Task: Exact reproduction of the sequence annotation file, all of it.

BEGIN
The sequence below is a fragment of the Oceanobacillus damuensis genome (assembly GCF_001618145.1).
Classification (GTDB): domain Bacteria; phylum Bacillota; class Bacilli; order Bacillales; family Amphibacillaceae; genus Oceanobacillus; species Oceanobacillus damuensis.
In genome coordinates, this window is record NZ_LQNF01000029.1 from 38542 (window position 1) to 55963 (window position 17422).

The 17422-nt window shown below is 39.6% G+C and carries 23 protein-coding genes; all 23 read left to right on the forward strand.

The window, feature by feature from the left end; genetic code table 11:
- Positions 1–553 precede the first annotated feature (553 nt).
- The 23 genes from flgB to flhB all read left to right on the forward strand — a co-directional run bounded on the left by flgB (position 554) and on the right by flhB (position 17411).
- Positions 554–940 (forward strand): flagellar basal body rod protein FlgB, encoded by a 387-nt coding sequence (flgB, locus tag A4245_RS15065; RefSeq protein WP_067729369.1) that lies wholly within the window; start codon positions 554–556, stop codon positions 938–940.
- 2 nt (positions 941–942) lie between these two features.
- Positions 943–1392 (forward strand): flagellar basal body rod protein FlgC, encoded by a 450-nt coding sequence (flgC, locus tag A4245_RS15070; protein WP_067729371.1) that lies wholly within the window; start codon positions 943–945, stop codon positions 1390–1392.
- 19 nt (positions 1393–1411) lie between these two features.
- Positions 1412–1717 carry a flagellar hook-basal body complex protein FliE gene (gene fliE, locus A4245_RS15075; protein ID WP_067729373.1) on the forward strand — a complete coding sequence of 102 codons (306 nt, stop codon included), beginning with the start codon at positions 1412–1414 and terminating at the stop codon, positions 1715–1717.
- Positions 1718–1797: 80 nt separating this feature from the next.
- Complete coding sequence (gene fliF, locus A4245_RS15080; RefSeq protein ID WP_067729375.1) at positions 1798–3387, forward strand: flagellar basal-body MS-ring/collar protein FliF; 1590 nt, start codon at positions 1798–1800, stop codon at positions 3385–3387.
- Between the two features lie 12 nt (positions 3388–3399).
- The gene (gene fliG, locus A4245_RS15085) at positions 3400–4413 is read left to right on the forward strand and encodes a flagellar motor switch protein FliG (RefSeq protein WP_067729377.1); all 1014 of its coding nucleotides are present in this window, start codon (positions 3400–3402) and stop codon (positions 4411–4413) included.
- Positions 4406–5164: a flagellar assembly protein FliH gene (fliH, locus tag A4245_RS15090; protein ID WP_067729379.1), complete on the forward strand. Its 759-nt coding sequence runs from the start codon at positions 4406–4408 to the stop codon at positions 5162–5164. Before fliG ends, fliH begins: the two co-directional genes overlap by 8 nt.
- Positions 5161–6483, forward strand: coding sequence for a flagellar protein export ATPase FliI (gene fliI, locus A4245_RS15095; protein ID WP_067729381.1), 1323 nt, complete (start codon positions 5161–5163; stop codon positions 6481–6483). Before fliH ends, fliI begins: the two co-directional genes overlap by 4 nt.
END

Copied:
The sequence below is a fragment of the Oceanobacillus damuensis genome (assembly GCF_001618145.1).
Classification (GTDB): domain Bacteria; phylum Bacillota; class Bacilli; order Bacillales; family Amphibacillaceae; genus Oceanobacillus; species Oceanobacillus damuensis.
In genome coordinates, this window is record NZ_LQNF01000029.1 from 38542 (window position 1) to 55963 (window position 17422).

The 17422-nt window shown below is 39.6% G+C and carries 23 protein-coding genes; all 23 read left to right on the forward strand.

The window, feature by feature from the left end; genetic code table 11:
- Positions 1–553 precede the first annotated feature (553 nt).
- The 23 genes from flgB to flhB all read left to right on the forward strand — a co-directional run bounded on the left by flgB (position 554) and on the right by flhB (position 17411).
- Positions 554–940 (forward strand): flagellar basal body rod protein FlgB, encoded by a 387-nt coding sequence (flgB, locus tag A4245_RS15065; RefSeq protein WP_067729369.1) that lies wholly within the window; start codon positions 554–556, stop codon positions 938–940.
- 2 nt (positions 941–942) lie between these two features.
- Positions 943–1392 (forward strand): flagellar basal body rod protein FlgC, encoded by a 450-nt coding sequence (flgC, locus tag A4245_RS15070; protein WP_067729371.1) that lies wholly within the window; start codon positions 943–945, stop codon positions 1390–1392.
- 19 nt (positions 1393–1411) lie between these two features.
- Positions 1412–1717 carry a flagellar hook-basal body complex protein FliE gene (gene fliE, locus A4245_RS15075; protein ID WP_067729373.1) on the forward strand — a complete coding sequence of 102 codons (306 nt, stop codon included), beginning with the start codon at positions 1412–1414 and terminating at the stop codon, positions 1715–1717.
- Positions 1718–1797: 80 nt separating this feature from the next.
- Complete coding sequence (gene fliF, locus A4245_RS15080; RefSeq protein ID WP_067729375.1) at positions 1798–3387, forward strand: flagellar basal-body MS-ring/collar protein FliF; 1590 nt, start codon at positions 1798–1800, stop codon at positions 3385–3387.
- Between the two features lie 12 nt (positions 3388–3399).
- The gene (gene fliG, locus A4245_RS15085) at positions 3400–4413 is read left to right on the forward strand and encodes a flagellar motor switch protein FliG (RefSeq protein WP_067729377.1); all 1014 of its coding nucleotides are present in this window, start codon (positions 3400–3402) and stop codon (positions 4411–4413) included.
- Positions 4406–5164: a flagellar assembly protein FliH gene (fliH, locus tag A4245_RS15090; protein ID WP_067729379.1), complete on the forward strand. Its 759-nt coding sequence runs from the start codon at positions 4406–4408 to the stop codon at positions 5162–5164. Before fliG ends, fliH begins: the two co-directional genes overlap by 8 nt.
- Positions 5161–6483, forward strand: coding sequence for a flagellar protein export ATPase FliI (gene fliI, locus A4245_RS15095; protein ID WP_067729381.1), 1323 nt, complete (start codon positions 5161–5163; stop codon positions 6481–6483). Before fliH ends, fliI begins: the two co-directional genes overlap by 4 nt.